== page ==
Ecotoxicology

, Volume 22, Issue 6, pp 996–1011 | Cite as

Integrated ecotoxicological assessment of marine sediments affected by land-based marine fish farm effluents: physicochemical, acute toxicity and benthic community analyses

  • C. Silva
  • E. Yáñez
  • M. L. Martín-Díaz
  • I. Riba
  • T. A. DelValls
Article

Abstract

An integrated ecotoxicological assessment of marine sediments affected by land-based marine fish farm effluents was developed using physicochemical and benthic community structure analyses and standardised laboratory bioassays with bacteria (Vibrio fischeri), amphipods (Ampelisca brevicornis) and sea urchin larvae (Paracentrotus lividus). Intertidal sediment samples were collected at five sites of the Rio San Pedro (RSP) creek, from the aquaculture effluent to a clean site. The effective concentration (EC50) from bacterial bioluminescence and A. brevicornis survival on whole sediments and P. lividus larval developmental success on sediment elutriates were assessed. Numbers of species, abundance and Shannon diversity were the biodiversity indicators measured in benthic fauna of sediment samples. In parallel, redox potential, pH, organic matter and metal levels (Cd, Cu, Ni, Pb and Zn) in the sediment and dissolved oxygen in the interstitial water were measured in situ. Water and sediment physicochemical analysis revealed the exhibition of a spatial gradient in the RSP, evidenced by hypoxia/anoxia, reduced and acidic conditions, high organic enrichment and metal concentrations at the most contaminated sites. Whereas, the benthic fauna biodiversity decreased the bioassays depicted decreases in EC50, A. brevicornis survival, P. lividus larval success at sampling sites closer to the studied fish farms. This study demonstrates that the sediments polluted by fish farm effluents may lead to alterations of the biodiversity of the exposed organisms.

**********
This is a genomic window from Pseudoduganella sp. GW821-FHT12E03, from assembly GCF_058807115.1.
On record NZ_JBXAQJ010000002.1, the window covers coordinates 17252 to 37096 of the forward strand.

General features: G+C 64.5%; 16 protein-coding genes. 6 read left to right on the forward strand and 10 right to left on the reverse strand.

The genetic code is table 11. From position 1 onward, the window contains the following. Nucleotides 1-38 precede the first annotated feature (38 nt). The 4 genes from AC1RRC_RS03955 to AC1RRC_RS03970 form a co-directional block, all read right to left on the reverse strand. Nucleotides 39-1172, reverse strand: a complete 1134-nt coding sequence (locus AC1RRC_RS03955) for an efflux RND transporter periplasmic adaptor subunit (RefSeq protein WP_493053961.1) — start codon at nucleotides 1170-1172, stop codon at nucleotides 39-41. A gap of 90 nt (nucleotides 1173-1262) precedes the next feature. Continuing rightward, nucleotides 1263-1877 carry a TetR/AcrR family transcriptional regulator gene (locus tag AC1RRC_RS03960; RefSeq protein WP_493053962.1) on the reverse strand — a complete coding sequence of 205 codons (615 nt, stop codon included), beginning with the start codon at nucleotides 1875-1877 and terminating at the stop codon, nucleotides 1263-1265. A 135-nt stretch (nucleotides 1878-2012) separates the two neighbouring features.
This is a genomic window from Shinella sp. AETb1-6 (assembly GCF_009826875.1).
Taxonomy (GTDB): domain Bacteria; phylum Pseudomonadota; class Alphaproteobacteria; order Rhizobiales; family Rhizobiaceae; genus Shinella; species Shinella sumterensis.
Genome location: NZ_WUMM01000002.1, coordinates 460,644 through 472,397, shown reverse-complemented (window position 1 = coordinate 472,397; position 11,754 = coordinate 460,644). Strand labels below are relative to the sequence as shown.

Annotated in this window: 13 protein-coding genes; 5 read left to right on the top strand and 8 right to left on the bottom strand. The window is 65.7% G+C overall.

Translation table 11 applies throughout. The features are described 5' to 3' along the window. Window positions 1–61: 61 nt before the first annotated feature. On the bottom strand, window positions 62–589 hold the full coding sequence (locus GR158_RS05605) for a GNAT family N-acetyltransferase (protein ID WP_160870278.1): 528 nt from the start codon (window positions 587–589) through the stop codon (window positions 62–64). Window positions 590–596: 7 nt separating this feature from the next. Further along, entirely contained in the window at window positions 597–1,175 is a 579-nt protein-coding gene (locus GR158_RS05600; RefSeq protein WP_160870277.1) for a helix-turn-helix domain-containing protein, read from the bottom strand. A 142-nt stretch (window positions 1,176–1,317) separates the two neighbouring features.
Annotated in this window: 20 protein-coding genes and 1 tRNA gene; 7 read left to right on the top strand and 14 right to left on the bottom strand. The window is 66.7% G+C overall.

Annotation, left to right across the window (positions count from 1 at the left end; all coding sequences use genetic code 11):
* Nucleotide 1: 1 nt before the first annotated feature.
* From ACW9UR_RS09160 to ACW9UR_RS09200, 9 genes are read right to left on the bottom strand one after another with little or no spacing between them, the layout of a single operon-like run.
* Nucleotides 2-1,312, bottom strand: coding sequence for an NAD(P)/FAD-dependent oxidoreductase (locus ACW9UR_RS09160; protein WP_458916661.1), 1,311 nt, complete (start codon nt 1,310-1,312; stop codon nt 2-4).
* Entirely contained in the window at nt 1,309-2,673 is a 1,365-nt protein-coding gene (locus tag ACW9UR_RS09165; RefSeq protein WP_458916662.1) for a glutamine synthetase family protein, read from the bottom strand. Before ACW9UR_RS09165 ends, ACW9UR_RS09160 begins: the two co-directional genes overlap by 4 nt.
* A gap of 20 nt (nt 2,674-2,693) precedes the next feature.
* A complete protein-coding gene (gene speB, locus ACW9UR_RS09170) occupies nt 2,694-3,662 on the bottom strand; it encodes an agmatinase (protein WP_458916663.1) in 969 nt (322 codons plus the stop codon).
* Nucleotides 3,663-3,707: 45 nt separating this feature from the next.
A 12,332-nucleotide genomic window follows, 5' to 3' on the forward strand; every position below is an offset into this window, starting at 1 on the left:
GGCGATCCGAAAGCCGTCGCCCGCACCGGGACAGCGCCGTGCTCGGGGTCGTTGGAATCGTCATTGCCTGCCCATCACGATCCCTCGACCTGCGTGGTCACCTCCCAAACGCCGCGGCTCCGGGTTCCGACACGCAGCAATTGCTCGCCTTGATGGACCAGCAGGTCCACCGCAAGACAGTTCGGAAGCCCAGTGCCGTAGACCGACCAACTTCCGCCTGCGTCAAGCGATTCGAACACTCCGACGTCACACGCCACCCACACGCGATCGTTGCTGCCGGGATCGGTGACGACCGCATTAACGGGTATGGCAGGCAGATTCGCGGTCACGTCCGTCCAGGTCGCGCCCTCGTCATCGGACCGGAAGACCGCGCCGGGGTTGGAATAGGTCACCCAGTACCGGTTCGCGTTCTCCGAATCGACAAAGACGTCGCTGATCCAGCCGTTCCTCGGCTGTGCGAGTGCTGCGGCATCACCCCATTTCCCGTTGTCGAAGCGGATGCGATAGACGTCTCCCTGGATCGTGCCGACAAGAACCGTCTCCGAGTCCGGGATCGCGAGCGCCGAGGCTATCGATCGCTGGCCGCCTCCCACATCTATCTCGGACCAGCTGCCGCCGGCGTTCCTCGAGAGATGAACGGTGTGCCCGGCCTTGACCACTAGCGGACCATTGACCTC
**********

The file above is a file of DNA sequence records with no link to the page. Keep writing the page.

Keywords

Sediment organic enrichment Microtox Amphipod survival Sea urchin larval development Benthic fauna Aquaculture effluents 

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Copyright information

© Springer Science+Business Media New York 2013

Authors and Affiliations

  • C. Silva
    • 1
    • 2
    • 3
  • E. Yáñez
    • 3
  • M. L. Martín-Díaz
    • 1
    • 2
  • I. Riba
    • 1
  • T. A. DelValls
    • 1
  1. 1.UNITWIN/UNESCO/WiCoP, Physical Chemical Department, Campus de Excelencia Internacional del Mar (CEIMAR)University of CádizCádizSpain
  2. 2.Andalusian Center of Marine Science and Technology (CACYTMAR), CEIMARUniversity of CádizCádizSpain
  3. 3.School of Marine SciencePontificia Universidad Católica de ValparaísoValparaísoChile

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